Seeking to improve energy storage solutions, researchers from South Carolina’s Clemson University, are developing a new 3D printing technique that converts electricity into hydrogen.
As part of the $1.6 million research venture, Jianhua “Joshua” Tong, an Associate Professor of the Department of Materials Science and Engineering at Clemson University and a team of engineers are using rapid laser processing to create “protonic ceramic electrolyzer stacks” that convert electricity to hydrogen as a way of storing energy.
An electrolyzer, also known as a proton exchange membrane (PEM), is a device that uses an electric current that is capable of splitting a water molecule into hydrogen and oxygen. Electrolyzers also have a positive and negative side, similar to a magnet or a battery.
“[This] technique could, for example, lead to high-density batteries that allow smartphones to maintain a charge for days at a time,” explained Professor Tong.
“3D printing to the next level”
Earlier this year, the U.S. Department of Energy (DOE) awarded 28 projects with funding totaling $38 million to support early-stage research and development of new hydrogen and fuel cell technologies.
Within their research, Professor Tong and his team are focusing on ceramic materials to address the conventional challenges of manufacturing ceramics. This is because traditionally made ceramics have to be sintered in a furnace at high temperatures, often for several hours. In addition, different types of ceramics must be sintered at varying temperatures.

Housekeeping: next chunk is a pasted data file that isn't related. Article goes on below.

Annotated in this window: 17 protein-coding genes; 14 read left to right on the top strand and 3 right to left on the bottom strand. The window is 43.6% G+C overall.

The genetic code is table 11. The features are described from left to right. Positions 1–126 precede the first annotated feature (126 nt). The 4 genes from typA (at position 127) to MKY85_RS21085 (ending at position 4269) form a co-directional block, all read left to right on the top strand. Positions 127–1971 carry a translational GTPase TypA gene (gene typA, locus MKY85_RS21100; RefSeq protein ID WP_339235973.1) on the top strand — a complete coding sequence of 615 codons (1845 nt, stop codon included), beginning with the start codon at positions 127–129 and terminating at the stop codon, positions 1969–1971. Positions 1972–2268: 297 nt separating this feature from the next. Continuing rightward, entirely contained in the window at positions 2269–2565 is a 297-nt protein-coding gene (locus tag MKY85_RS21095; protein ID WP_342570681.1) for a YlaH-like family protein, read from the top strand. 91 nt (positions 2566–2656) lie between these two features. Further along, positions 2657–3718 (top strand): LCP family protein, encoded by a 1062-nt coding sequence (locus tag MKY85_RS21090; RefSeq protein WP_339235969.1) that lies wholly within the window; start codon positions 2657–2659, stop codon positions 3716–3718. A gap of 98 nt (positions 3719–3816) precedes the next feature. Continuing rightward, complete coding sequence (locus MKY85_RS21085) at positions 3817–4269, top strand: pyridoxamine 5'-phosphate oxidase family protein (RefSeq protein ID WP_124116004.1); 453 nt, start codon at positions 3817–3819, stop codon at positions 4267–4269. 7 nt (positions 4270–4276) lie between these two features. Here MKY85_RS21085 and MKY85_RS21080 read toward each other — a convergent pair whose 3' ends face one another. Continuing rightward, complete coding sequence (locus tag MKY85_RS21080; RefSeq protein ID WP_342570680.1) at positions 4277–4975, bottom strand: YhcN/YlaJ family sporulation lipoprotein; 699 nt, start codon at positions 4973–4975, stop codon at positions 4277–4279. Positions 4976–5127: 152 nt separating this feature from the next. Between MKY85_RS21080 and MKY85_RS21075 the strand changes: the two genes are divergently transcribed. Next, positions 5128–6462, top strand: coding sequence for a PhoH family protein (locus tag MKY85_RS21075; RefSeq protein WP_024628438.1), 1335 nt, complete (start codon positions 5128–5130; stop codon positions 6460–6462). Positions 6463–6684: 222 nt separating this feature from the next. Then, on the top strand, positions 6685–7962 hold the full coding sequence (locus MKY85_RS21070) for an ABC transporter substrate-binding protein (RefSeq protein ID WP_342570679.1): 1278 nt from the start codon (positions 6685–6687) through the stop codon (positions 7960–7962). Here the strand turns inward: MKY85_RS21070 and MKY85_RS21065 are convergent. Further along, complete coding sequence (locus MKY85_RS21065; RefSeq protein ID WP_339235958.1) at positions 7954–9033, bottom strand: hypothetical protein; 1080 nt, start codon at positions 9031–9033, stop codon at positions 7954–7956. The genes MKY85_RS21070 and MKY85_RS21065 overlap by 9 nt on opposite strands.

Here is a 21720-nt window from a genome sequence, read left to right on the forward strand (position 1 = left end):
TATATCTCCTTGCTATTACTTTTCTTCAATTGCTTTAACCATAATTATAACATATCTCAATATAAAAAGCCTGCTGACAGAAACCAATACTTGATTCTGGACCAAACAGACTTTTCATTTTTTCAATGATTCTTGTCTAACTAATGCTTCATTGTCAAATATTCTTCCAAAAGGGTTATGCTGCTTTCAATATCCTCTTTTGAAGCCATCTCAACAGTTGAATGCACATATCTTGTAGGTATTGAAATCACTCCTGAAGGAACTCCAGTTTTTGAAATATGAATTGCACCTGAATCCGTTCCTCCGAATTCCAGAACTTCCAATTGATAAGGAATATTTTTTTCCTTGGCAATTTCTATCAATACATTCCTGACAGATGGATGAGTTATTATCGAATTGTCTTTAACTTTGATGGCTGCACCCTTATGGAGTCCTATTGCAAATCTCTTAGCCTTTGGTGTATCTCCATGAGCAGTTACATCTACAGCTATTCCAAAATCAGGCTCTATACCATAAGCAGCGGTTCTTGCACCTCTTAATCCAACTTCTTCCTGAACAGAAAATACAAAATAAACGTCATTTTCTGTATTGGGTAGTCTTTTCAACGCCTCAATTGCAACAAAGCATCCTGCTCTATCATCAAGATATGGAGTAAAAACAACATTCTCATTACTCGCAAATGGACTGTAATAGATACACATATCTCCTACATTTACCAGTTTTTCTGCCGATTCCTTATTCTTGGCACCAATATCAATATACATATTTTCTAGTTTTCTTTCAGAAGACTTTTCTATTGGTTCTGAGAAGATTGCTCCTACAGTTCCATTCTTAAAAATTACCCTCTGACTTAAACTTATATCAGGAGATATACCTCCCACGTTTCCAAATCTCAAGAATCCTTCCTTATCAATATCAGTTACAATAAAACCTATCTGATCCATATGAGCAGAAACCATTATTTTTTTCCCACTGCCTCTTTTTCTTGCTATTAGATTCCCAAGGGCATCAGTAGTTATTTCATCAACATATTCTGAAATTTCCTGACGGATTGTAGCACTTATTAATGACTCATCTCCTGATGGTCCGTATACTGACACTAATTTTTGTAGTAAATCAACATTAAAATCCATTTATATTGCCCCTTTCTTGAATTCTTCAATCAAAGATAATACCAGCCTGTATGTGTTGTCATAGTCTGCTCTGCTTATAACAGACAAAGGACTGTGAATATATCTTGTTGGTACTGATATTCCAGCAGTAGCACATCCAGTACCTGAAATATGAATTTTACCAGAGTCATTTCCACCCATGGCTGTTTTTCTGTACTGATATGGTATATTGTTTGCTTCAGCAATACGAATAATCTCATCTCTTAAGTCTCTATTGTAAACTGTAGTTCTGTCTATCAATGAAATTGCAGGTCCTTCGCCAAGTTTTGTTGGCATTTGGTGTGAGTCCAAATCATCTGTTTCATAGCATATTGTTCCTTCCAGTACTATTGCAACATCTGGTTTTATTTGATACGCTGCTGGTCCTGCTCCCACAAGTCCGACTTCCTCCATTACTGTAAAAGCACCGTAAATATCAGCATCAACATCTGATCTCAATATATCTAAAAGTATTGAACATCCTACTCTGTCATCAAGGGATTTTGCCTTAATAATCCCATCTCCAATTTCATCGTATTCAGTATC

Furthermore, an electrolyzer requires four different types of ceramics, making the sintering a challenge. However, the researchers have developed a 3D printer that puts down a layer of ceramic while a laser simultaneously sinters it, eliminating the need for the furnace. Professor Tong added:
“Our success will mean we can provide sustainable, clean energy. That is the fantastic part. We are taking 3D printing to the next level.”
Additive manufacturing & energy storage devices
3D printing has proven useful in energy storage devices such as batteries and supercapacitors. For example, researchers at the University of California, Santa Cruz (UCSC) and Lawrence Livermore Laboratory (LLNL) have developed a 3D printing technique for graphene-based aerogel electrodes used within such devices.
Similar academic breakthroughs have encouraged the Clemson University team to integrate additive manufacturing into sustainable energy solutions.
“[Our] technique could open 3D printing to new products and all the advantages that come with it. For example, a design for a car’s fuel-cell stack could be emailed to a factory thousands of miles away, and it could be printed within hours rather than waiting for days for delivery,” said Professor Tong.
Rajendra Bordia, Professor and Chair of the Materials Science and Engineering Department at Clemson University stated:
“The Department of Materials Science and Engineering is uniquely positioned to play a leading role in using electrolysis to create energy for transportation from renewable sources. The team working on this project represents world-class expertise in relevant areas, including ceramic materials and devices for energy conversion, laser processing, additive manufacturing, and ceramic processing.”
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Featured image shows Professor Tong, left, and Ph.D. student Shenglong Mu work in their lab on new technology that combines 3D printing and laser processing. Photo via Clemson University.